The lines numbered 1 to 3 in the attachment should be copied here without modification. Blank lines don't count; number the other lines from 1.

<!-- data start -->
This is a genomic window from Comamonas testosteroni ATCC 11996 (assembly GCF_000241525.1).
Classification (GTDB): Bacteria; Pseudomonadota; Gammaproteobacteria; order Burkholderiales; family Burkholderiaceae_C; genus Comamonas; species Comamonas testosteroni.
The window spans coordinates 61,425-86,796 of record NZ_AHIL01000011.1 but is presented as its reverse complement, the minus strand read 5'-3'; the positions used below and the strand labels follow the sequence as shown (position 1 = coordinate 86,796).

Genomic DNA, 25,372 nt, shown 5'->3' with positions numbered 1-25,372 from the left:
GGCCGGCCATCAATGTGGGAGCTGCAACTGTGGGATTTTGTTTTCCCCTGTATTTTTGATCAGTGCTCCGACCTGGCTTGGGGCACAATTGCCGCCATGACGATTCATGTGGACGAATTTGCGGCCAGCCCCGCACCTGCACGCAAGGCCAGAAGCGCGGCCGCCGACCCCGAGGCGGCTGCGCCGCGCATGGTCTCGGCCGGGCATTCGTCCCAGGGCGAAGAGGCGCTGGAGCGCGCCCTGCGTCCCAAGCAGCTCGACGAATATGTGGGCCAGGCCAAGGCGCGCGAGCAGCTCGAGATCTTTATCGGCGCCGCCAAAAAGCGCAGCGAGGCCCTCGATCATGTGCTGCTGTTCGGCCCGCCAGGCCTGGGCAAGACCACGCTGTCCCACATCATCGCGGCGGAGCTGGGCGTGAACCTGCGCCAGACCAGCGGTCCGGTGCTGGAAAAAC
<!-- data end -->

This is a genomic window from Comamonas testosteroni ATCC 11996 (assembly GCF_000241525.1).
Classification (GTDB): Bacteria; Pseudomonadota; Gammaproteobacteria; order Burkholderiales; family Burkholderiaceae_C; genus Comamonas; species Comamonas testosteroni.
The window spans coordinates 61,425-86,796 of record NZ_AHIL01000011.1 but is presented as its reverse complement, the minus strand read 5'-3'; the positions used below and the strand labels follow the sequence as shown (position 1 = coordinate 86,796).